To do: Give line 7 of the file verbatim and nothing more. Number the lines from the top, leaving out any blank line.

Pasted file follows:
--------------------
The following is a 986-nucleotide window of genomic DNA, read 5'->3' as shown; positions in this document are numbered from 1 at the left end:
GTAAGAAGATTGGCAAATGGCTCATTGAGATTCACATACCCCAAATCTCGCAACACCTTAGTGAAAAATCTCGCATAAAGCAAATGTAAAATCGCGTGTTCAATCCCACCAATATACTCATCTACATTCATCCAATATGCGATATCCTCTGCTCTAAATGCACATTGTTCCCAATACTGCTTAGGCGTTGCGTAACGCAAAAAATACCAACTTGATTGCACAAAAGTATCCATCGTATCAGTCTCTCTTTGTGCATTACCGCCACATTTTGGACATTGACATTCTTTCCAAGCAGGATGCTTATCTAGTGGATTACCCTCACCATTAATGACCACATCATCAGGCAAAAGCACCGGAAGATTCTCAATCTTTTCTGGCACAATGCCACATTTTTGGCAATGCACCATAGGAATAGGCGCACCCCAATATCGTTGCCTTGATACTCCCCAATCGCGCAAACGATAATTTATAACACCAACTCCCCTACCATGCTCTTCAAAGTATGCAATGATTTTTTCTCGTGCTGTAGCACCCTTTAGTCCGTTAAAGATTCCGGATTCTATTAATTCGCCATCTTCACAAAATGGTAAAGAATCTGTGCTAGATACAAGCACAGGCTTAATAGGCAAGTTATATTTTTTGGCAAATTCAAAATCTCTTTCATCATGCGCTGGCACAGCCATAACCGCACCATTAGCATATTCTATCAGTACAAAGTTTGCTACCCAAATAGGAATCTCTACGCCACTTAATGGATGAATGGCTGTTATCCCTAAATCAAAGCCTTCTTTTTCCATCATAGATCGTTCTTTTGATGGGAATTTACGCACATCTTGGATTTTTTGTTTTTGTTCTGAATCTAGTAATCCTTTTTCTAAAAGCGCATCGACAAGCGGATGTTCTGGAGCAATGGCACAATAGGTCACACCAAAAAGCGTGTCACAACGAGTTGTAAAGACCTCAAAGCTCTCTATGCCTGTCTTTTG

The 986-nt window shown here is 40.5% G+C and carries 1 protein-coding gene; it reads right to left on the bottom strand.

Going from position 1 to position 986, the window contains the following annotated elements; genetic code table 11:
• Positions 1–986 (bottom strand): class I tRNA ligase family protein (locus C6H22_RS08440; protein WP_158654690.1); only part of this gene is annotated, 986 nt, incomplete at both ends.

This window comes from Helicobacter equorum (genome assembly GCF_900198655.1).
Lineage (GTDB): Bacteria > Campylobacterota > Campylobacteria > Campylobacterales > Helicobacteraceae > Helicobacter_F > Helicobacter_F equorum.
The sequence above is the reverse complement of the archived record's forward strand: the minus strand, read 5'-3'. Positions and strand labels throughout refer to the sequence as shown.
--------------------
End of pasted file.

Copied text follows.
Lineage (GTDB): Bacteria > Campylobacterota > Campylobacteria > Campylobacterales > Helicobacteraceae > Helicobacter_F > Helicobacter_F equorum.